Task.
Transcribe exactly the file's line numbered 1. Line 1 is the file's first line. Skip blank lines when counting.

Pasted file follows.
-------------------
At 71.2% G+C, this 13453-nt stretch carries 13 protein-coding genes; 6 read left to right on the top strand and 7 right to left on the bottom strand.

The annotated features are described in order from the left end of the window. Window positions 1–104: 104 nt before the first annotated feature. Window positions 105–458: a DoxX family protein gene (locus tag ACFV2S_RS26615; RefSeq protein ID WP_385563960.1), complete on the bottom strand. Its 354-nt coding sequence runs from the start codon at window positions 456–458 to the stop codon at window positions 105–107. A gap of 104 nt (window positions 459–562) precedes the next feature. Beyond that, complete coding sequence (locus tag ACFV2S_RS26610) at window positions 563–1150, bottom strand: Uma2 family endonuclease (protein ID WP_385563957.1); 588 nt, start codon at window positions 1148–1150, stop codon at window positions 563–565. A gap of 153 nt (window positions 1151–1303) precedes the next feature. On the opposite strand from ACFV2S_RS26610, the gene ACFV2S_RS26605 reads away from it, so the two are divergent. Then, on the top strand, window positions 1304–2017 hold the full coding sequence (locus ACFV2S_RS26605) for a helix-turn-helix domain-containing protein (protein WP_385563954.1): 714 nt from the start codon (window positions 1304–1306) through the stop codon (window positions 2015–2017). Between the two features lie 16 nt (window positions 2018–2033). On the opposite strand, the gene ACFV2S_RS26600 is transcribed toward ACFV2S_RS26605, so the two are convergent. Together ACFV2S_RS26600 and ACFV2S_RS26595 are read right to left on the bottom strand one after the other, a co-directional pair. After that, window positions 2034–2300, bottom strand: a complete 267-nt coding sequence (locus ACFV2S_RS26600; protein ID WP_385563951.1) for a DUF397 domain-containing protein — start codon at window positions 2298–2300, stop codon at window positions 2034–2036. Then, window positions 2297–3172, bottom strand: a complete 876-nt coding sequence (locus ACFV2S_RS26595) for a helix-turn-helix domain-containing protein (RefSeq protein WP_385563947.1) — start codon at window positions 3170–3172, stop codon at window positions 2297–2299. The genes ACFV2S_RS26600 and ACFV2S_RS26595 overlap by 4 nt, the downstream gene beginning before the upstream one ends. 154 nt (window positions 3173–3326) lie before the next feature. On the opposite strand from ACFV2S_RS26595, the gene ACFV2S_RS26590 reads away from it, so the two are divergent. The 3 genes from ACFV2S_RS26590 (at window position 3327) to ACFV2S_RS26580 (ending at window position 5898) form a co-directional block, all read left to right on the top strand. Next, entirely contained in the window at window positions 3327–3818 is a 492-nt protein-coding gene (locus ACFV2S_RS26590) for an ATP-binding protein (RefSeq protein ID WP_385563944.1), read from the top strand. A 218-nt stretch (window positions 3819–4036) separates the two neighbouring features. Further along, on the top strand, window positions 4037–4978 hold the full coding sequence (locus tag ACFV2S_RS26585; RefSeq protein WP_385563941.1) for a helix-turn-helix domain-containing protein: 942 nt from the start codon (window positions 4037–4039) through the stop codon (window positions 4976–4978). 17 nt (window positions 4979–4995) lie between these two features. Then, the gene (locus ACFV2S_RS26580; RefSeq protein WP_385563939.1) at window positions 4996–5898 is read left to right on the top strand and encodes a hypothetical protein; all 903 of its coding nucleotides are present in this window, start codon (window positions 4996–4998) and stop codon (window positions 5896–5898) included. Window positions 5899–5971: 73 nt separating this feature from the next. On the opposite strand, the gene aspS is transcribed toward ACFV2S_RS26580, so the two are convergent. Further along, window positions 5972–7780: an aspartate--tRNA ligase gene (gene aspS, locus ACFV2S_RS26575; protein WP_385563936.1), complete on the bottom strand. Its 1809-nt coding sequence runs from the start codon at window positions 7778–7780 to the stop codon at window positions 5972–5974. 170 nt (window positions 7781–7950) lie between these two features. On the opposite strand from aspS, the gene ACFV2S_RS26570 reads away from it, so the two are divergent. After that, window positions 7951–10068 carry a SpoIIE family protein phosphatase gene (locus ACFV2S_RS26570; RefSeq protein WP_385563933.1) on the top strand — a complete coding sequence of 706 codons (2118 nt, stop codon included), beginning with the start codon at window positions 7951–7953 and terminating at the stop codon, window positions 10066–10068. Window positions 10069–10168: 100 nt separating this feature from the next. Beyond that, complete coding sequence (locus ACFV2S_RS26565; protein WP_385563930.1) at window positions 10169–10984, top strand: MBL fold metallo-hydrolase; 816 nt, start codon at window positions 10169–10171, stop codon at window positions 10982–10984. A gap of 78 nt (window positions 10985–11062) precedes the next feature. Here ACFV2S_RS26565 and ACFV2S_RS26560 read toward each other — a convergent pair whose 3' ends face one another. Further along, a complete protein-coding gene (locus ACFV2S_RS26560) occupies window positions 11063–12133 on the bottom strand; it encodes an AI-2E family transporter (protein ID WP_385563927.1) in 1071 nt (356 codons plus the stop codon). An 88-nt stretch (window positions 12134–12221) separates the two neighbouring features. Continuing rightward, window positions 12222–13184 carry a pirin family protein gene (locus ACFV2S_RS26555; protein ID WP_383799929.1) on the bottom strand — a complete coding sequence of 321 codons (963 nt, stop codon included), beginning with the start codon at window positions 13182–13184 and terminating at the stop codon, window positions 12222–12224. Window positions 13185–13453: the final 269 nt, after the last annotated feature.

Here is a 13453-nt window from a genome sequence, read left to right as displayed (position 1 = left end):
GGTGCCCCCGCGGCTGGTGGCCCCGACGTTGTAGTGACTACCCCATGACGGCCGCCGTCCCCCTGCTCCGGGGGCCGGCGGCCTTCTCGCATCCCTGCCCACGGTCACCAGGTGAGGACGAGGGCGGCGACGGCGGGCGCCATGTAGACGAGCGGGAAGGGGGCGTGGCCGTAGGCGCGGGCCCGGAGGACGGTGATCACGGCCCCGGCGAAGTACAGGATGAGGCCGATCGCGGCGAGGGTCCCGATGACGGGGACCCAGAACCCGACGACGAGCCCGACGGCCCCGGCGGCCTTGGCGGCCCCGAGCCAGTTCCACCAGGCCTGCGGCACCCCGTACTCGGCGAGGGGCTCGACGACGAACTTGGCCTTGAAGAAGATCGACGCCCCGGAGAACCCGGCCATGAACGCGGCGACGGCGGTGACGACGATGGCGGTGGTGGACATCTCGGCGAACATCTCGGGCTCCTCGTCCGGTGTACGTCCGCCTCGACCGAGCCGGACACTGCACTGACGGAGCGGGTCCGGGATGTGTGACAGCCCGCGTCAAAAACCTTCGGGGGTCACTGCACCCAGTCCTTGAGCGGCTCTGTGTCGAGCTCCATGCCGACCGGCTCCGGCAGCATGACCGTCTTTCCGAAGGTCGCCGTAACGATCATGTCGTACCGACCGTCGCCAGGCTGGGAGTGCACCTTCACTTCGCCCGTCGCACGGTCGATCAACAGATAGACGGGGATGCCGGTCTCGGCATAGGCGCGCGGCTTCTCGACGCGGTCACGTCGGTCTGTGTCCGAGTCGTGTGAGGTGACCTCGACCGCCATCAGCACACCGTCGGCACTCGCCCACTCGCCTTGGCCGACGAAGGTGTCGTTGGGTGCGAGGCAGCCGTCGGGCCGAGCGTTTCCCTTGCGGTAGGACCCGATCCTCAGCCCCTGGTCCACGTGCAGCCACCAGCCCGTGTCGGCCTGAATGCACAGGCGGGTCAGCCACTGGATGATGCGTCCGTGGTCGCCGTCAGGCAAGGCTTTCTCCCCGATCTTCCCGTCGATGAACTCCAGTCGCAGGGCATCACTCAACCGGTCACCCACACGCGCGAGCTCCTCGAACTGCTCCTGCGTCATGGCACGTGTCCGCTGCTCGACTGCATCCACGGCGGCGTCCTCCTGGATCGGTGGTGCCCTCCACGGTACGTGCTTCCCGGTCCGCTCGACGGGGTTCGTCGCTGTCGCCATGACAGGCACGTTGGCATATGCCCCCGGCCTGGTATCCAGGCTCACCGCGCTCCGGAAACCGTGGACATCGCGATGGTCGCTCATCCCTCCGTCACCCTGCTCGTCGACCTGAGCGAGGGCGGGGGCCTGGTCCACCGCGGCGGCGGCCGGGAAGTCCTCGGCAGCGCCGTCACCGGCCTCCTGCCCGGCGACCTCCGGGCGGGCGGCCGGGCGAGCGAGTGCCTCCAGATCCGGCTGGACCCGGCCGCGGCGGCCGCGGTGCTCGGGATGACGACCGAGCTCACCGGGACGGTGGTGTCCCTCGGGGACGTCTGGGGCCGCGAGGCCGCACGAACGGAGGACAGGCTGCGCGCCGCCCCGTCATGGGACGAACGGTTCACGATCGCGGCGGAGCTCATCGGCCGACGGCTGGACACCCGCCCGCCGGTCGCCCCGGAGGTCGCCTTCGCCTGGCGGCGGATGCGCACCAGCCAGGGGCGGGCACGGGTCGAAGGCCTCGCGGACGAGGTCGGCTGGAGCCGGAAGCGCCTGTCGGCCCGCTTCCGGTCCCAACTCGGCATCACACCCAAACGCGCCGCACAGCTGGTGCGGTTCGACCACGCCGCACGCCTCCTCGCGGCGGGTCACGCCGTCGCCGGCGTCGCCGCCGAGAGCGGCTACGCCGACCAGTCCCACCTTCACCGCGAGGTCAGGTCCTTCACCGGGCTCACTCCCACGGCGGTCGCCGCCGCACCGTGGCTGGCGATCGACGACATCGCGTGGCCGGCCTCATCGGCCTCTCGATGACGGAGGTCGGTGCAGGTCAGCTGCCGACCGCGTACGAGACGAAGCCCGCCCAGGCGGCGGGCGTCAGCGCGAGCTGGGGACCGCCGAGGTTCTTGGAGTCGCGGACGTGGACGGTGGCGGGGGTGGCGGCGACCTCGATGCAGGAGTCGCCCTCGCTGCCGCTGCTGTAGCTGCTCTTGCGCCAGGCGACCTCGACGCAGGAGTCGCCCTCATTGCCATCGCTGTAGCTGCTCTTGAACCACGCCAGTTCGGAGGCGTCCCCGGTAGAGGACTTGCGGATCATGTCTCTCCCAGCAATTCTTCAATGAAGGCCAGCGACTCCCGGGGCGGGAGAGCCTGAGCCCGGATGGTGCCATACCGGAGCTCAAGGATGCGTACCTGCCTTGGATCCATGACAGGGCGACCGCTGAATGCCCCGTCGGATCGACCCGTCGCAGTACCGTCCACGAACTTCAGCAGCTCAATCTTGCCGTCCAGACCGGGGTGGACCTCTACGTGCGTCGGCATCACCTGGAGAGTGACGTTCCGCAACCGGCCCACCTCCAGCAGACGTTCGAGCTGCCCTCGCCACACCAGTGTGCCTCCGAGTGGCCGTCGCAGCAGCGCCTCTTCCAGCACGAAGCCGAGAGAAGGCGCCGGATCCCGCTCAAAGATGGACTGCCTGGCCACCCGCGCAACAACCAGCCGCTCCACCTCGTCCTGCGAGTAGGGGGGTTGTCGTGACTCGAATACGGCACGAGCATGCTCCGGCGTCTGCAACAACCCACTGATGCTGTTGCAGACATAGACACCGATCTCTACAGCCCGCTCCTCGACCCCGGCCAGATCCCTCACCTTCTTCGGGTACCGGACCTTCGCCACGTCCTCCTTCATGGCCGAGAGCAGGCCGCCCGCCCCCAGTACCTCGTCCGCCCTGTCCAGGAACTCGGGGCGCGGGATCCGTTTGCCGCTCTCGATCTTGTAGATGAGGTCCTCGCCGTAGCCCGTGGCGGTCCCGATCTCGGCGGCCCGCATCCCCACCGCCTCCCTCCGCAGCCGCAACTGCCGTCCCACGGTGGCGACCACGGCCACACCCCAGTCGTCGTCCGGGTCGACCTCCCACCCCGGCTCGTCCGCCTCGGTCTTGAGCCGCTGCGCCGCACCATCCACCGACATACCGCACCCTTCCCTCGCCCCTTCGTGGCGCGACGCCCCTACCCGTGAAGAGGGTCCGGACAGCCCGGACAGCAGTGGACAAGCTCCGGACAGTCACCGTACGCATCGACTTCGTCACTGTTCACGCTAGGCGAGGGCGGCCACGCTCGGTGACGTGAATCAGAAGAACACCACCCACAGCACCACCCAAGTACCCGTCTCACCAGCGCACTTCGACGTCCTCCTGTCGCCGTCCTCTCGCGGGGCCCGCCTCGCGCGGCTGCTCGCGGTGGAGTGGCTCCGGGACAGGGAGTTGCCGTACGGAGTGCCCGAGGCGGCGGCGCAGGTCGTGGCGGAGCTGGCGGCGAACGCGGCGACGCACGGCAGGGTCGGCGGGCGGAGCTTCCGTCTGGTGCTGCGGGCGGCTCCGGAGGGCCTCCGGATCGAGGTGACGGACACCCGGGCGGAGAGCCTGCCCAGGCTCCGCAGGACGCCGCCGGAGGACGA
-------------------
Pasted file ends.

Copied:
At 71.2% G+C, this 13453-nt stretch carries 13 protein-coding genes; 6 read left to right on the top strand and 7 right to left on the bottom strand.